Re: Active Duty Soldiers Call for Iraq Withdrawal
This is one of those under-reported stories about the war...I hope
that this gets broad coverage in the mainstream press. In the summer
of 2005 I met a guy who was AWOL and he told some stuff that made me
feel there was a very active and irrate part of the military that did
not care for the war. He was headed to Canada and a friend of mine
was going part way and gave him a ride.
Again, great post!
--- In firstname.lastname@example.org, Greg Cannon <gregcannon1@...>
> December 16, 2006 (web only)
> About Face: Soldiers Call for Iraq Withdrawal
> Marc Cooper
> For the first time since Vietnam, an organized, robust
> movement of active-duty US military personnel has
> publicly surfaced to oppose a war in which they are
> serving. Those involved plan to petition Congress to
> withdraw American troops from Iraq. (Note: A complete
> version of this report will appear Thursday in the
> print and online editions of The Nation.)
> After appearing only seven weeks ago on the Internet,
> the Appeal for Redress, brainchild of 29-year-old Navy
> seaman Jonathan Hutto, has already been signed by
> nearly 1,000 US soldiers, sailors, Marines and airmen,
> including dozens of officers--most of whom are on
> active duty. Not since 1969, when some 1,300
> active-duty military personnel signed an open letter
> in the New York Times opposing the war in Vietnam, has
> there been such a dramatic barometer of rising
> military dissent.
> Interviews with two dozen signers of the Appeal reveal
> a mix of motives for opposing the war: ideological,
> practical, strategic and moral. But all those
> interviewed agree that it is time to start withdrawing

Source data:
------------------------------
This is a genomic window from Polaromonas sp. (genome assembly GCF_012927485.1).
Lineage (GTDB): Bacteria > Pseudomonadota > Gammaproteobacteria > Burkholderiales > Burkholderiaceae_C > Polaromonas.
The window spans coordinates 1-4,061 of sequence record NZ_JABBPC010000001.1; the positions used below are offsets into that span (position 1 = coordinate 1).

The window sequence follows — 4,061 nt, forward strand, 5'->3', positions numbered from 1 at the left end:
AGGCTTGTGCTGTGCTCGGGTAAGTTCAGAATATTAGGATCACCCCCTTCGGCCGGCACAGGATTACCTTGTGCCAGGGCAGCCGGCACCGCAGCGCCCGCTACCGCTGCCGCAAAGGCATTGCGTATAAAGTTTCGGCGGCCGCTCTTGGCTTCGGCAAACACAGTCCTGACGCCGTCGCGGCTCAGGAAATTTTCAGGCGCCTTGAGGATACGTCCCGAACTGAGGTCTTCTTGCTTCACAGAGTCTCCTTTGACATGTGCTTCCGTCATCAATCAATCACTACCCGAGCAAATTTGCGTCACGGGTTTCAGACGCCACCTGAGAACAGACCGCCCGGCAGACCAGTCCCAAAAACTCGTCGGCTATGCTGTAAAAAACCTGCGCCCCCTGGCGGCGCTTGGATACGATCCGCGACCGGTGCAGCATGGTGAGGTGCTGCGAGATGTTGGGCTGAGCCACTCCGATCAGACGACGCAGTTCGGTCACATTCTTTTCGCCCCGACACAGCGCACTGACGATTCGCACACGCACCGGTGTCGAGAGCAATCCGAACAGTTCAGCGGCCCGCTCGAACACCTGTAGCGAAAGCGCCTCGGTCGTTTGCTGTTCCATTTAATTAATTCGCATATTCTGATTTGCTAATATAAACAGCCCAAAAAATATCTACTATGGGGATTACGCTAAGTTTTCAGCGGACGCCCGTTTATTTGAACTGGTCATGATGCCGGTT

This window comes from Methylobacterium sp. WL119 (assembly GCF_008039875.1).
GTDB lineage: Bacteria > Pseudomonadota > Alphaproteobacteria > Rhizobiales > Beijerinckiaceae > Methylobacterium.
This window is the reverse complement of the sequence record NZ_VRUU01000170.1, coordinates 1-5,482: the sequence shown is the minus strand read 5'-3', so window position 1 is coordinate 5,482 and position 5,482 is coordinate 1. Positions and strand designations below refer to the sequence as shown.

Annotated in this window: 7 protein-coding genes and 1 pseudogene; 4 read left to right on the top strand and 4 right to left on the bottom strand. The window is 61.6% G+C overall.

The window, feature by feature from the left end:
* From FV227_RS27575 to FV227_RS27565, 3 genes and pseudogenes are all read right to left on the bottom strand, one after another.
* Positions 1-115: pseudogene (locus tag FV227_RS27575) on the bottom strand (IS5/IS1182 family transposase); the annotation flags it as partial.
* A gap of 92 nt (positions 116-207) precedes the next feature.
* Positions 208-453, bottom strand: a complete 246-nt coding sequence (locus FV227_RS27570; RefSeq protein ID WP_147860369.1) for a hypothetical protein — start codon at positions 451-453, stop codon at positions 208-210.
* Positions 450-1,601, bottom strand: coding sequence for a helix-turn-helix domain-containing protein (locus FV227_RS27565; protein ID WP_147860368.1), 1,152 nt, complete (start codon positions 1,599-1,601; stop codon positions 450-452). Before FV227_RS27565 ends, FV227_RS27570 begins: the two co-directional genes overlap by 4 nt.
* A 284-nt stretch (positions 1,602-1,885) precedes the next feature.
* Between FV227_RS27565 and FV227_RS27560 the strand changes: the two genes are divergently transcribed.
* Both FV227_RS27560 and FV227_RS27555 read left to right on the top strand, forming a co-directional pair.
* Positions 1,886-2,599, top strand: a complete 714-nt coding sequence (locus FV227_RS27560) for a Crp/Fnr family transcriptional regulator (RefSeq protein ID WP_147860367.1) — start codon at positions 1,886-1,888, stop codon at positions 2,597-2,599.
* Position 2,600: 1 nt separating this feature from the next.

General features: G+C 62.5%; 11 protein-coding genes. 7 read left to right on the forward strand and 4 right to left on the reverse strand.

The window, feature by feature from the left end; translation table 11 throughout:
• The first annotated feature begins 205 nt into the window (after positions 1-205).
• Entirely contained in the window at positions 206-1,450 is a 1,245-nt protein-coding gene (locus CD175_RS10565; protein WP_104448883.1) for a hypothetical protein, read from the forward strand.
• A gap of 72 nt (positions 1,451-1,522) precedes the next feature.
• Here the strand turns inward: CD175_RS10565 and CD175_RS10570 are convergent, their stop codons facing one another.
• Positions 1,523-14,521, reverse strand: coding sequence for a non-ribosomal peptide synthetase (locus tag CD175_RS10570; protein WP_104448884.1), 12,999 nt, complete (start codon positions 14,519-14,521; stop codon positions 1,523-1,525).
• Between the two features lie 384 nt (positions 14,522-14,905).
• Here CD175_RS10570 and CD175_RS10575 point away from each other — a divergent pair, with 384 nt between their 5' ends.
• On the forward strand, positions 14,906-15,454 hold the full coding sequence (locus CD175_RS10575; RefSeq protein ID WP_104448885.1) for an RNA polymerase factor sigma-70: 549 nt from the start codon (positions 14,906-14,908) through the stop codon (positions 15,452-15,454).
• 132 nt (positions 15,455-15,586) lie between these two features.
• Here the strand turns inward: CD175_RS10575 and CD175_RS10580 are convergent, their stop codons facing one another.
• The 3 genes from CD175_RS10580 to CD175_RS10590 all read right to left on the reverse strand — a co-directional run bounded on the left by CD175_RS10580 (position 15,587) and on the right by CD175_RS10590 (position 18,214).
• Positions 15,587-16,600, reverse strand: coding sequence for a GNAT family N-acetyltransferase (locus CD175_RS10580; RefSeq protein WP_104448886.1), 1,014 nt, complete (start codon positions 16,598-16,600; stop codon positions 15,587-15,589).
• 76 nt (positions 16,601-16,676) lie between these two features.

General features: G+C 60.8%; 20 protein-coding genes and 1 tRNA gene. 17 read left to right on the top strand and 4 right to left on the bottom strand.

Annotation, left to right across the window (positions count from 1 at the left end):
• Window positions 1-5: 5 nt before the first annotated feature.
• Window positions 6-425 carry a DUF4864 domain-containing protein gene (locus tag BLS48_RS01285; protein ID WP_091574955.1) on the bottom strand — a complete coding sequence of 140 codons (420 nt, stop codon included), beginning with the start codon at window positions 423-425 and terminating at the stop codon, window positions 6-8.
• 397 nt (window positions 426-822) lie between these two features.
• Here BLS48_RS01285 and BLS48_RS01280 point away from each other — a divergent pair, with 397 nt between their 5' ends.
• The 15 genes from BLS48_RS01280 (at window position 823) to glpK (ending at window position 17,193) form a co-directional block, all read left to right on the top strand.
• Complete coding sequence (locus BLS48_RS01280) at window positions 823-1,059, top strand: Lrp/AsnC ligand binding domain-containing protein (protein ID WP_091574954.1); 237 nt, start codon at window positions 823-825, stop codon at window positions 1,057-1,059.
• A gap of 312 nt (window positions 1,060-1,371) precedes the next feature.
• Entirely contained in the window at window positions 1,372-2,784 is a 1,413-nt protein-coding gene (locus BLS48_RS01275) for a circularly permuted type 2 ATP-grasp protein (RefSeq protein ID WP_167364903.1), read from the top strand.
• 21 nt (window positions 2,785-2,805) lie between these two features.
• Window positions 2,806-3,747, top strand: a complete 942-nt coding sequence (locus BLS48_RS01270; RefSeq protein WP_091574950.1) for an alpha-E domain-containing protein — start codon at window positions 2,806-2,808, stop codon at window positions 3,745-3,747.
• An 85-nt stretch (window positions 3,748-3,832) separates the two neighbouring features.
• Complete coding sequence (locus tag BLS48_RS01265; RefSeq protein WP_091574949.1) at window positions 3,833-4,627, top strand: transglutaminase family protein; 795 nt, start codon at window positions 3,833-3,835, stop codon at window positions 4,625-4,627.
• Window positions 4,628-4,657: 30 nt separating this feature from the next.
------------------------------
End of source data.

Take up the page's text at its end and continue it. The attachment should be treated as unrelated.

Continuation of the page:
> the troops. Coming from an all-volunteer military, the
> Appeal was called "unprecedented" by Eugene Fidell,
> president of the National Institute of Military
> The Nation spoke with rank-and-file personnel as well
> as high-ranking officers--some on the Iraqi front
> lines, others at domestic and offshore US military
> bases--who have signed the Appeal. All of their names
> will be made available to Congress when the Appeal is
> presented in mid-January. Signers have been assured
> they are sending a communication to Congress protected
> under the Military Whistleblower Protection Act. The
> Pentagon is powerless to take official reprisals and
> has said that as long as active-duty personnel are not
> in uniform or on duty, they are free to express their
> views to Congress.
> There are of course other, subtler risks involved. The
> military command exercises enormous power through
> individual reviews, promotions and assignments. But
> that hasn't kept a number of signers from going public
> with their dissent.
> Navy Lieut. Cmdr. Mark Dearden of San Diego, for
> example, enlisted in 1997 and is still pondering the
> possibility of a lifetime career. "So this was a very
> difficult decision for me to come to. I don't take
> this decision lightly," he says. But after two "tough"
> deployments in Iraq, Dearden says signing the Appeal
> was not only the right thing to do but also gave him
> personal "closure."
> "I'm expressing a right of people in the military to
> contact their elected representatives, and I have done
> nothing illegal or disrespectful," Dearden adds.
> Other interviews with active-duty soldiers, sailors,
> Marines and airmen who have signed the Appeal for
> Redress reveal an array of motivations. Here are
> "Lisa"--20 years old, E-4, USAF, Stationed at Hickam
> Air Force Base, Hawaii:
> I joined up two weeks after I turned 17 because I
> wanted to save American lives. I wanted to be a hero
> like any American child.
> I supported the war when I joined because I thought it
> was justified. Only after my own research and the
> truth coming out did I learn how wrong I was, how--for
> lack of a better word--how brainwashed I was.
> Now I know the war is illegal, unjustified and that
> our troops have no reason for being there.
> When I saw an article about the Appeal in the Air
> Force Times I went online right away and signed it and
> have encouraged others to do the same.
> "Sgt. Gary"--21 years old. US Army. Deployed with 20th
> Infantry Regiment, near Mosul, Iraq:
> I joined up in 2001, still a junior in high school. I
> felt very patriotic at the end of my US History class.
> My idea of the Army was that you signed up, they gave
> you a rifle and you ran off into battle like in some
> 1950s war movie. The whole idea of boot camp never
> really entered my head.
> I supported the war in the beginning. I bought
> everything Bush said about how Saddam had WMDs, how he
> was working with Al Qaeda, how he was a threat to